It has been a tumultuous period for African history at Oxford University. Rhodes Must Fall, which began life at the University of Cape Town in March 2015 with protests against its statue of Cecil Rhodes, arrived in Oxford in summer 2015 and has dominated headlines about the university ever since. This blog post is not about the campaign itself: instead, I want to explain its impact on the study of African history at Oxford, and how this reflects awareness of Britain’s imperial history.
Many of my students have been active in RMF, and it is clear that while it focuses on Oxford’s own Rhodes statue, it has consistently sought to raise more substantive issues about the experience of Oxford’s black and minority ethnic students. The most common accusations made by its critics is that, in demanding the removal of the Rhodes statue, RMF seeks to erase history and to close down discussion of it. This is in my experience the exact opposite of both its intentions and its results. The Rhodes statue has until recently hidden in plain sight on Oxford’s High Street, visible to those in the know but unacknowledged by its hosts. This mirrors the way that Oxford’s own imperial history is both self-evident to insiders but publicly unacknowledged. RMF has demanded the opposite of silencing: the vocal acknowledgement of Oxford’s past, the way that past finds continued expression in the university’s buildings, courses and discourses, and critical reflection on how best to come to terms with that past. The energy and excitement generated by RMF has been reflected in our teaching: students of African and Imperial history have had their studies enriched, not suppressed, by the debates and demonstrations in the wider university. As academics we have relished the opportunity to have core debates in African history – on the impact of colonialism, the nature of African resistance, on economic development and nationalism –enlivened as a result.
Why then has RMF raised such a storm? The most important reason is Britain’s relative failure to come to its imperial past, to engage in an effective ‘imperial reckoning’. All former European colonial powers have their own neuroses and ellipses about their history, but in one way or another Germany, France, Belgium and Portugal have begun to come to terms with that history. In Britain, this past manifests itself largely as a deafening silence, a cloak of invisibility, behind which lies a largely benign interpretation of British imperialism at odds with the evidence of violence and exploitation.
Publicly, Britain remains a decidedly neglectful post-imperialist: the farcical closure of Bristol’s Empire Museum means we lack a major museum devoted to empire; Britain’s diverse population is historicised to the ‘Windrush’ moment and not to the deeper imperial past that enabled it; and the statues and symbols of empire – common but uncommented on in Britain’s towns and cities – are, despite a thriving popular history movement, not widely appreciated. Empire is largely characterised as something that happened ‘out there’, rather than self-evidently bound-up with Britain’s own history, which cannot be understood outside its imperial past: the centrality of colonial expansion and enslavement to the rise of the British economy, the imperial underpinnings of Britain’s participation in the first and second world wars, and the disassociation of decolonisation and contemporary multiculturalism. Asian and African students are often amazed at the ignorance of their British counterparts about an imperial past they learn about in primary schools. Those British students often express their dismay at their lack of access to the history of either empire or Africa at school or university. Opinion poll findings that 44% of Britons are proud of the British Empire can be explained by the tendency to see empire as a subject for complacent self-satisfaction rather than critical self-analysis. Consider as an analogy the shift in public opinion regarding British policing in the wake of the Stephen Lawrence and Hillsborough enquiries and it becomes possible to grasp the similar gulf between popular perception and historical reality of imperialism, and the potential for such views to change when confronted by evidence of that reality.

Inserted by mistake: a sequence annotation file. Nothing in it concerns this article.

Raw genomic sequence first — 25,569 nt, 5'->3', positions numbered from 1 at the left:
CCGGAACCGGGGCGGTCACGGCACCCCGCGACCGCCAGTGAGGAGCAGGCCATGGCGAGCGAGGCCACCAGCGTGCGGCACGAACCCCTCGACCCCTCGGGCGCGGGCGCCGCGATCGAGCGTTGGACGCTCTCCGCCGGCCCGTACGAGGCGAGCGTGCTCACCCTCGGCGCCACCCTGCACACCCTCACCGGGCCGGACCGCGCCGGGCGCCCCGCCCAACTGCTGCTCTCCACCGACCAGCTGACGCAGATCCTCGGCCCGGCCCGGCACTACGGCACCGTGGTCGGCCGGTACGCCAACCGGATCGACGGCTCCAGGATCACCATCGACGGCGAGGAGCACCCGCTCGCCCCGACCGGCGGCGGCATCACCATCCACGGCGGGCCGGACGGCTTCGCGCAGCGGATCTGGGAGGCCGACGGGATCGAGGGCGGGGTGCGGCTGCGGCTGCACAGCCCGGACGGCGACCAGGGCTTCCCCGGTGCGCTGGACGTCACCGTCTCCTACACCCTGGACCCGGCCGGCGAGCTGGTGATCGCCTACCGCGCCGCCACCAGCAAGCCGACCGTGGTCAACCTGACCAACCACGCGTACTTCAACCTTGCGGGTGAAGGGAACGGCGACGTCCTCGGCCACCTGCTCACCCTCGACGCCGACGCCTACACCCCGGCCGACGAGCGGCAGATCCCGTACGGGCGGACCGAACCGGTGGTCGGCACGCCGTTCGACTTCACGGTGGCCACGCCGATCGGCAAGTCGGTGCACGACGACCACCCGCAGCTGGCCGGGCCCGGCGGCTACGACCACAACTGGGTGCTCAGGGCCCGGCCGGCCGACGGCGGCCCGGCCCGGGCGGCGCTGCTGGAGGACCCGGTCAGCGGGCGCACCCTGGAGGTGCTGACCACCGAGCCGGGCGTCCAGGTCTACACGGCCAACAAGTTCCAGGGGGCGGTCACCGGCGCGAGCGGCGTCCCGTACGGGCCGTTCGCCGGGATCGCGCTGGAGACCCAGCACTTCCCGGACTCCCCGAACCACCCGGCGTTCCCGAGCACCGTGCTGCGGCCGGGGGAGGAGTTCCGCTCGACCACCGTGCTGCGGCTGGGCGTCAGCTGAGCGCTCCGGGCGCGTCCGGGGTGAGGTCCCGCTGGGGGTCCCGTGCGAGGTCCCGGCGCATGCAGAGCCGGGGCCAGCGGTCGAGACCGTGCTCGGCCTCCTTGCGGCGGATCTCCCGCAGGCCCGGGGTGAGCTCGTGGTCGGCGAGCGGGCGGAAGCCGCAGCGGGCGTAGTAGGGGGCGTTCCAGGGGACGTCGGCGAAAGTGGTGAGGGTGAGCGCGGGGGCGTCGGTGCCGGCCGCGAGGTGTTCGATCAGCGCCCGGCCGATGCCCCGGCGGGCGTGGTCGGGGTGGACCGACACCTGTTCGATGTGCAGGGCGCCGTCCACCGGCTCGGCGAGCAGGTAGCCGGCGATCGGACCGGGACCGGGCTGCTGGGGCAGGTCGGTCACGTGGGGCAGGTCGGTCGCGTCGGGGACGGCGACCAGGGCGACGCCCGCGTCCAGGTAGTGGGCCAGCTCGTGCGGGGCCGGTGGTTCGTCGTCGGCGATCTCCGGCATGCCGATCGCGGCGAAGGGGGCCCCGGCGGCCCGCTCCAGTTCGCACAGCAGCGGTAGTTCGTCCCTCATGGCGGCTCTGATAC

How has Oxford responded to the challenges posed by RMF? Race equality working groups have been established across the university. The History Faculty is seeking to ensure that Oxford’s own black history is reflected, for example celebrating the pioneering Asian and African Oxford scholars of the 19th and early 20th century who also experienced racial discrimination. Teach-in events are discussing RMF, decolonising the curriculum and other transformation issues.
The History Faculty is meanwhile updating its curriculum to better reflect wider global history. Oxford currently offers only one undergraduate African history course. African history has traditionally been taught in Oxford as an offshoot of imperial history, suggesting a history in which Europeans are the primary agents bringing influences to which Africans respond. Delivering the new curriculum, however, requires additional appointments and resources, and it is by no means clear that these will be made available. Academic departments in Oxford depend on colleges, which control the lions’ share of the university’s resources, to appoint lecturers who will deliver these courses. Contrast this with a major American research university where, in the parallel context of the ‘black lives matter’ campaign, seven new appointments in African American History have been agreed. In March 2016, the university identified curriculum reform as one of the ways it was responding to demands for change. I agree: the history that we teach in Oxford, and in universities and schools around Britain, is central to addressing the challenge of movements such as RMF. Whether we can do so effectively remains to be seen.